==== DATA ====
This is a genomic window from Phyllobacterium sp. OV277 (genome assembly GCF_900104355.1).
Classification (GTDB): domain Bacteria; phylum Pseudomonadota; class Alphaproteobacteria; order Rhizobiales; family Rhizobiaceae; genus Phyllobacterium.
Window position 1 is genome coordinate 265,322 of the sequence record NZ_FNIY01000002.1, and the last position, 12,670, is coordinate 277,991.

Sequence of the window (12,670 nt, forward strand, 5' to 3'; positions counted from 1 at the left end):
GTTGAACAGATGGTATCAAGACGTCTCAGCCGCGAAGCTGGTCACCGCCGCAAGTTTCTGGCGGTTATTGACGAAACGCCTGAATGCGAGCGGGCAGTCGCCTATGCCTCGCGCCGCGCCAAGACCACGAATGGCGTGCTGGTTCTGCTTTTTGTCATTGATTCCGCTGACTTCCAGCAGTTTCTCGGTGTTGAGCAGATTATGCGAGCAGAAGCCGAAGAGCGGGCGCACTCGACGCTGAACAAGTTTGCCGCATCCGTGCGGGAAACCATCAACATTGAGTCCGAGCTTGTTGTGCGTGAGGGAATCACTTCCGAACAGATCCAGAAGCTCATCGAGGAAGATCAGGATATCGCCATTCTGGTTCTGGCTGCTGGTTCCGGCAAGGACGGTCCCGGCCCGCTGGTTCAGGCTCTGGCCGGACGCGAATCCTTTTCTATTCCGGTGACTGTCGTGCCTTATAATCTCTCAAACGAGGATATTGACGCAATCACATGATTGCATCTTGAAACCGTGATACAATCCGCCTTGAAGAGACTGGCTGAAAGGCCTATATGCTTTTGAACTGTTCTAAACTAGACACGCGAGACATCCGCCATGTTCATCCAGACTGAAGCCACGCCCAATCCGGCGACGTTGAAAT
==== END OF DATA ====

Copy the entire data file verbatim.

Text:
This is a genomic window from Phyllobacterium sp. OV277 (genome assembly GCF_900104355.1).
Classification (GTDB): domain Bacteria; phylum Pseudomonadota; class Alphaproteobacteria; order Rhizobiales; family Rhizobiaceae; genus Phyllobacterium.
Window position 1 is genome coordinate 265,322 of the sequence record NZ_FNIY01000002.1, and the last position, 12,670, is coordinate 277,991.

Sequence of the window (12,670 nt, forward strand, 5' to 3'; positions counted from 1 at the left end):
GTTGAACAGATGGTATCAAGACGTCTCAGCCGCGAAGCTGGTCACCGCCGCAAGTTTCTGGCGGTTATTGACGAAACGCCTGAATGCGAGCGGGCAGTCGCCTATGCCTCGCGCCGCGCCAAGACCACGAATGGCGTGCTGGTTCTGCTTTTTGTCATTGATTCCGCTGACTTCCAGCAGTTTCTCGGTGTTGAGCAGATTATGCGAGCAGAAGCCGAAGAGCGGGCGCACTCGACGCTGAACAAGTTTGCCGCATCCGTGCGGGAAACCATCAACATTGAGTCCGAGCTTGTTGTGCGTGAGGGAATCACTTCCGAACAGATCCAGAAGCTCATCGAGGAAGATCAGGATATCGCCATTCTGGTTCTGGCTGCTGGTTCCGGCAAGGACGGTCCCGGCCCGCTGGTTCAGGCTCTGGCCGGACGCGAATCCTTTTCTATTCCGGTGACTGTCGTGCCTTATAATCTCTCAAACGAGGATATTGACGCAATCACATGATTGCATCTTGAAACCGTGATACAATCCGCCTTGAAGAGACTGGCTGAAAGGCCTATATGCTTTTGAACTGTTCTAAACTAGACACGCGAGACATCCGCCATGTTCATCCAGACTGAAGCCACGCCCAATCCGGCGACGTTGAAAT